'Extraordinary Attorney Woo' comes to an end, but the series has made a mark
ENA's hit television series "Extraordinary Attorney Woo," which aired its final episode last Thursday, stole Koreans' hearts, as well as those of Netflix viewers from all over the globe.
The show, during its 16-episode run, earned the No. 1 spot on Netflix’s 10 most-watched non-English series for most of July and until it ended in August. Though starting out with a viewership rating of 0.9 percent, it then surged to the 15-point range for later episodes.
CNN praised the show and its accomplishments, saying it has the potential to become the next “Squid Game.”
“Extraordinary Attorney Woo,” which first aired on June 29, centers around the quirky and lovable Woo Young-woo, a newbie lawyer who has autism spectrum disorder (ASD), played by actor Park Eun-bin. Each episode of the series revolves around a different case Young-woo takes on through her job at a major law firm. She proceeds to resolve them using her unique thought process and crushes the prejudice of people who look down on her for her autism.
While the show generally received praise for featuring a protagonist with a developmental disability and topics that are not often dealt with in Korean media, the show was also subject to criticism regarding some aspects of the character and plot.
There's no question that "Extraordinary Attorney Woo" left its mark on the summer of 2022, but how will it be remembered?
One recurring argument was how actual people with ASD failed to relate to Young-woo’s character.
People with an autistic spectrum condition have said that although they appreciate society has started to take an interest in autism, someone like Young-woo is actually extremely rare in the autism community.
Kim Se-i, a person with autism, told news outlet News1 last month that what Young-woo has is savant syndrome, which is when a person has a developmental disorder but exhibits exceptional skills in a specific or limited field. Likewise, Young-woo graduated top of her class from one of the nation’s most prestigious universities and is a brilliant lawyer thanks to her ability to memorize every single thing she reads.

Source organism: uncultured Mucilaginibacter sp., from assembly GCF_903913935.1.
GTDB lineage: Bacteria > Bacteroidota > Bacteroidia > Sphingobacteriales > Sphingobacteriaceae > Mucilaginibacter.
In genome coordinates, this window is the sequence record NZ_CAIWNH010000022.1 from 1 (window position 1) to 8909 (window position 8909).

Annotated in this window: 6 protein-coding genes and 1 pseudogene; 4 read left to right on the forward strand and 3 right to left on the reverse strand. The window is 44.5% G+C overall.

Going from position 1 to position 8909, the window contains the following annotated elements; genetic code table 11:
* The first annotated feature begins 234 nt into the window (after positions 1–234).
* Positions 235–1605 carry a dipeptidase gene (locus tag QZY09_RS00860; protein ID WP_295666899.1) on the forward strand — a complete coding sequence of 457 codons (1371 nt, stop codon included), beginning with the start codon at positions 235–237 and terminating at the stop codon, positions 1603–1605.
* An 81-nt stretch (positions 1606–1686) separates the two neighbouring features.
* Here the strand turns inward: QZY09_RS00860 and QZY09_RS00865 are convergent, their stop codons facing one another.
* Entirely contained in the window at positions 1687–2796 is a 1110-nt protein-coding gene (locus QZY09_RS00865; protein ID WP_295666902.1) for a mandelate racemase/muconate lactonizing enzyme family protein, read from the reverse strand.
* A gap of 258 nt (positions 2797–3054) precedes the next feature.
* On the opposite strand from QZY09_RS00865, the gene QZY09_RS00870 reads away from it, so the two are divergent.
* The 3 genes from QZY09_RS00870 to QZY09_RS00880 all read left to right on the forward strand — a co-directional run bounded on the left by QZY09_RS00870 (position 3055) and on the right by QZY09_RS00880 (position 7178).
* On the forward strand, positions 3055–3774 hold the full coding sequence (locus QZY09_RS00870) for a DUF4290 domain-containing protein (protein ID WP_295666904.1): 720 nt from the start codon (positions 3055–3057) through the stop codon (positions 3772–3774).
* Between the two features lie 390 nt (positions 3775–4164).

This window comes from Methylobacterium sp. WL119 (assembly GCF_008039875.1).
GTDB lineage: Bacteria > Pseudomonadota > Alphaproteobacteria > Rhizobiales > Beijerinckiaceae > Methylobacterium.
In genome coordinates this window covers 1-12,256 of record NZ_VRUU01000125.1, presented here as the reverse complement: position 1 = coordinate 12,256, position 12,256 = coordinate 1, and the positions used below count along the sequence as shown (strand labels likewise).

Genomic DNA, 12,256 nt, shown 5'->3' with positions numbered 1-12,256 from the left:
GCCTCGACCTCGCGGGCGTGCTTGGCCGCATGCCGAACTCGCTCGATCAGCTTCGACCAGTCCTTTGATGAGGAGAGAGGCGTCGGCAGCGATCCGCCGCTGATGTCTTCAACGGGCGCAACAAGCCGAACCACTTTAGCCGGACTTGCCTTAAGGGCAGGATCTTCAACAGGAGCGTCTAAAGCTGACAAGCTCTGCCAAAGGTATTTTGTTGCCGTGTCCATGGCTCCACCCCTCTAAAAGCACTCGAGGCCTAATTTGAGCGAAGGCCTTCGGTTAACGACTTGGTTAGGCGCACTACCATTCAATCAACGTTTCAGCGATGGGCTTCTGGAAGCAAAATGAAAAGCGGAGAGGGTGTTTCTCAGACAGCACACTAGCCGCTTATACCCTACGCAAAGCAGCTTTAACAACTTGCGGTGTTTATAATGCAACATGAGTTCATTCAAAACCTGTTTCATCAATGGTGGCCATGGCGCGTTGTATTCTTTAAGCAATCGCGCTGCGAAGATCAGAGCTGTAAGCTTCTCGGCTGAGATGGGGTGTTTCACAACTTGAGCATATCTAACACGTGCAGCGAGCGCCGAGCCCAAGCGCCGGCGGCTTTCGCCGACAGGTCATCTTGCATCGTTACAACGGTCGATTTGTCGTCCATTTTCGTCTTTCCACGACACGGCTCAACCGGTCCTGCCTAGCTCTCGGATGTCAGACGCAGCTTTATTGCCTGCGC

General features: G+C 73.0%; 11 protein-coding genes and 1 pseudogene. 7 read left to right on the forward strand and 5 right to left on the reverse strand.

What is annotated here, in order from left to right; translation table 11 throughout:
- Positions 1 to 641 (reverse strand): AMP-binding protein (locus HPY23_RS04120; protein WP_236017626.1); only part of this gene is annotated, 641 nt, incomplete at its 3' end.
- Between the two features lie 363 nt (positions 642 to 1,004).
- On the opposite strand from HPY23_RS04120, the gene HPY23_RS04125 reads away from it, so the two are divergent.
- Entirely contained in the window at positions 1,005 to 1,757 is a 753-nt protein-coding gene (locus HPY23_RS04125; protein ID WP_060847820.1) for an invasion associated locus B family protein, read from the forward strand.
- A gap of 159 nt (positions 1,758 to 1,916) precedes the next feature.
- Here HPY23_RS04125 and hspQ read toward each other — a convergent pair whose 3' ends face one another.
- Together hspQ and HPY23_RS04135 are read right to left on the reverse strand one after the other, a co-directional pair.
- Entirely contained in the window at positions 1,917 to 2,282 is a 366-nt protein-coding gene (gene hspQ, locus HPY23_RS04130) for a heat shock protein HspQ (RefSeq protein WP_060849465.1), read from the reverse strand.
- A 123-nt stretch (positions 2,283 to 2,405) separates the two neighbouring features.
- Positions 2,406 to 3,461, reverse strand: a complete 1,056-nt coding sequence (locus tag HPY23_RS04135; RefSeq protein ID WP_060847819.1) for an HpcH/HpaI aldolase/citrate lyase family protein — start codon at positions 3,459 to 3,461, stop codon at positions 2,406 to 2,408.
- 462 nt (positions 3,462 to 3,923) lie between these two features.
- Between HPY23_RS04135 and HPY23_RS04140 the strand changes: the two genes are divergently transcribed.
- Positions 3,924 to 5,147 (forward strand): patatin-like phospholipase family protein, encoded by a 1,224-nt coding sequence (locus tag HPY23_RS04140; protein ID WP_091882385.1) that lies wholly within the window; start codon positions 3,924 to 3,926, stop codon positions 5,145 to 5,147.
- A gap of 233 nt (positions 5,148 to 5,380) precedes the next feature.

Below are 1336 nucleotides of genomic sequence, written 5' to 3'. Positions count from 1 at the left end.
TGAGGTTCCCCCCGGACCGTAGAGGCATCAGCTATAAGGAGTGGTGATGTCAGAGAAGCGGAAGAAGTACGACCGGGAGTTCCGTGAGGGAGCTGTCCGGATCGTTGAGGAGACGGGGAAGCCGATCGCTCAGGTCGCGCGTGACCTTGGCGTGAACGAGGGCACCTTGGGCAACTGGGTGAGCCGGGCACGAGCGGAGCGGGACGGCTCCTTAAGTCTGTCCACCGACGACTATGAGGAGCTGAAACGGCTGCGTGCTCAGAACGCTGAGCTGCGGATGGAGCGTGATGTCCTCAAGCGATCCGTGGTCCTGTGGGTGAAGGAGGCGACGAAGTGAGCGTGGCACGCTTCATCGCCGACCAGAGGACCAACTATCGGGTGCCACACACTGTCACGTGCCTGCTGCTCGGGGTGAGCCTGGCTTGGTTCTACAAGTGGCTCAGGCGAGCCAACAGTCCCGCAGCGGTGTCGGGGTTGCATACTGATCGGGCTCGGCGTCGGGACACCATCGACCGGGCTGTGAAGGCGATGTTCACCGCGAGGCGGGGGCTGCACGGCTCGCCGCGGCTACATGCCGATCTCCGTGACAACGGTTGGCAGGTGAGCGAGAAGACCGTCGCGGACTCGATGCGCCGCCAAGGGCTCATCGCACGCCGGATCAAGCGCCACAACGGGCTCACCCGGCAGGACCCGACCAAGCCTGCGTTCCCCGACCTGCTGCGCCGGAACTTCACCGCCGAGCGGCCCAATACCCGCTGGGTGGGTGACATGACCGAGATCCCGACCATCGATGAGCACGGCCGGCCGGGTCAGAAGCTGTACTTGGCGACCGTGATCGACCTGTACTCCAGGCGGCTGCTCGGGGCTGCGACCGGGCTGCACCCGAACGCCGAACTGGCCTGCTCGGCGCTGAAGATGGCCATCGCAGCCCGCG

“The show depicts an imaginary story of someone with savant syndrome, one that is severely rare among people with autism, in a stimulating manner,” Kim said. “The fact that it portrays the protagonist as a genius just shows how this narrative serves as a device to make its plot more interesting. It’s one of the biggest misunderstandings in the autism community [...] This explains why many autistic people will think that this show does not fully represent them.”
“I feel like ASD has just become a form of entertainment [through the show],” a post reads on an online community for parents of children with developmental disorders. “Do you actually think that this will get rid of social prejudice? Will people become more open-minded? Just because of this eye-catching drama? I rather think that this encourages the thinking that someone with ASD is only capable of surviving in society when they’re as smart as Young-woo.”
YouTubers like Misunjjang and Wowcow came under fire for imitating the distinctive behavior and speech of Young-woo, with many pointing out that it “makes fun of the character” and “ridicules people with disabilities.” Students of Uijeongbu High School, which is famous for its yearbooks in which students do parodies of the latest trends, also revealed photographs of themselves dressed up as Young-woo.
“Extraordinary Attorney Woo” later became swept up in controversy after its twelfth episode aired. Many criticized that the episode was a “dedication” to the late former Seoul mayor Park Won-soon. Park died in 2020 from an apparent suicide after his secretary at the time filed a sexual harassment case against him.